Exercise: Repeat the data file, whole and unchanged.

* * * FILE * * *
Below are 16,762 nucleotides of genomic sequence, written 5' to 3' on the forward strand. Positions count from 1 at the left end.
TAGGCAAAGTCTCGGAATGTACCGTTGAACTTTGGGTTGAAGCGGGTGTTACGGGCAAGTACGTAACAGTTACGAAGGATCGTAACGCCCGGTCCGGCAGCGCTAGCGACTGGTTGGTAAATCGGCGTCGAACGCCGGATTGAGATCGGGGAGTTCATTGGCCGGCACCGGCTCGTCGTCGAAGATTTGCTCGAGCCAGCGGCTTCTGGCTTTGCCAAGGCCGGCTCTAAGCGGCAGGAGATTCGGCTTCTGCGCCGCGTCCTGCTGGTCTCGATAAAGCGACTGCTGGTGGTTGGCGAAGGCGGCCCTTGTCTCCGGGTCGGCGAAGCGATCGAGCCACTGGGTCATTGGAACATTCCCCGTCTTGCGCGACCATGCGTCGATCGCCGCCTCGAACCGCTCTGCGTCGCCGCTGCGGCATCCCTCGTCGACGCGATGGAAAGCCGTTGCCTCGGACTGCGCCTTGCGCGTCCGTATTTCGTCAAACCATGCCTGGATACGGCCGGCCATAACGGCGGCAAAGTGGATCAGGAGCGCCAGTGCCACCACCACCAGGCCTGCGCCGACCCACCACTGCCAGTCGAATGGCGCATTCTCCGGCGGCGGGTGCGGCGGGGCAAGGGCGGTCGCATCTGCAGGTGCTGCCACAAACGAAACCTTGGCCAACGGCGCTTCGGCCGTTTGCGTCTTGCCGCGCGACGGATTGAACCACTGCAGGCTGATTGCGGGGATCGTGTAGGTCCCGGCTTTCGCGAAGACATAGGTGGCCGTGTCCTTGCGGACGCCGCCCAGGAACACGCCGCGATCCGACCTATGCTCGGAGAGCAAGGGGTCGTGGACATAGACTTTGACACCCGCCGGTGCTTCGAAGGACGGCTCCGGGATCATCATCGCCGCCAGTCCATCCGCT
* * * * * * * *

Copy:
Below are 16,762 nucleotides of genomic sequence, written 5' to 3' on the forward strand. Positions count from 1 at the left end.
TAGGCAAAGTCTCGGAATGTACCGTTGAACTTTGGGTTGAAGCGGGTGTTACGGGCAAGTACGTAACAGTTACGAAGGATCGTAACGCCCGGTCCGGCAGCGCTAGCGACTGGTTGGTAAATCGGCGTCGAACGCCGGATTGAGATCGGGGAGTTCATTGGCCGGCACCGGCTCGTCGTCGAAGATTTGCTCGAGCCAGCGGCTTCTGGCTTTGCCAAGGCCGGCTCTAAGCGGCAGGAGATTCGGCTTCTGCGCCGCGTCCTGCTGGTCTCGATAAAGCGACTGCTGGTGGTTGGCGAAGGCGGCCCTTGTCTCCGGGTCGGCGAAGCGATCGAGCCACTGGGTCATTGGAACATTCCCCGTCTTGCGCGACCATGCGTCGATCGCCGCCTCGAACCGCTCTGCGTCGCCGCTGCGGCATCCCTCGTCGACGCGATGGAAAGCCGTTGCCTCGGACTGCGCCTTGCGCGTCCGTATTTCGTCAAACCATGCCTGGATACGGCCGGCCATAACGGCGGCAAAGTGGATCAGGAGCGCCAGTGCCACCACCACCAGGCCTGCGCCGACCCACCACTGCCAGTCGAATGGCGCATTCTCCGGCGGCGGGTGCGGCGGGGCAAGGGCGGTCGCATCTGCAGGTGCTGCCACAAACGAAACCTTGGCCAACGGCGCTTCGGCCGTTTGCGTCTTGCCGCGCGACGGATTGAACCACTGCAGGCTGATTGCGGGGATCGTGTAGGTCCCGGCTTTCGCGAAGACATAGGTGGCCGTGTCCTTGCGGACGCCGCCCAGGAACACGCCGCGATCCGACCTATGCTCGGAGAGCAAGGGGTCGTGGACATAGACTTTGACACCCGCCGGTGCTTCGAAGGACGGCTCCGGGATCATCATCGCCGCCAGTCCATCCGCT